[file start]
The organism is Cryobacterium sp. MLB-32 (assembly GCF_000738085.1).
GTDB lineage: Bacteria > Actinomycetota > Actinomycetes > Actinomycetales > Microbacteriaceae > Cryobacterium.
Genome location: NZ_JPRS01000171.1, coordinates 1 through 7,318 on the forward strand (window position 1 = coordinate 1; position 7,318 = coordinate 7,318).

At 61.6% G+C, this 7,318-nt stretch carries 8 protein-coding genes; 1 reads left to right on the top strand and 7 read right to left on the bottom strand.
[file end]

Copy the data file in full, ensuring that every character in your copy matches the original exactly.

The organism is Cryobacterium sp. MLB-32 (assembly GCF_000738085.1).
GTDB lineage: Bacteria > Actinomycetota > Actinomycetes > Actinomycetales > Microbacteriaceae > Cryobacterium.
Genome location: NZ_JPRS01000171.1, coordinates 1 through 7,318 on the forward strand (window position 1 = coordinate 1; position 7,318 = coordinate 7,318).

At 61.6% G+C, this 7,318-nt stretch carries 8 protein-coding genes; 1 reads left to right on the top strand and 7 read right to left on the bottom strand.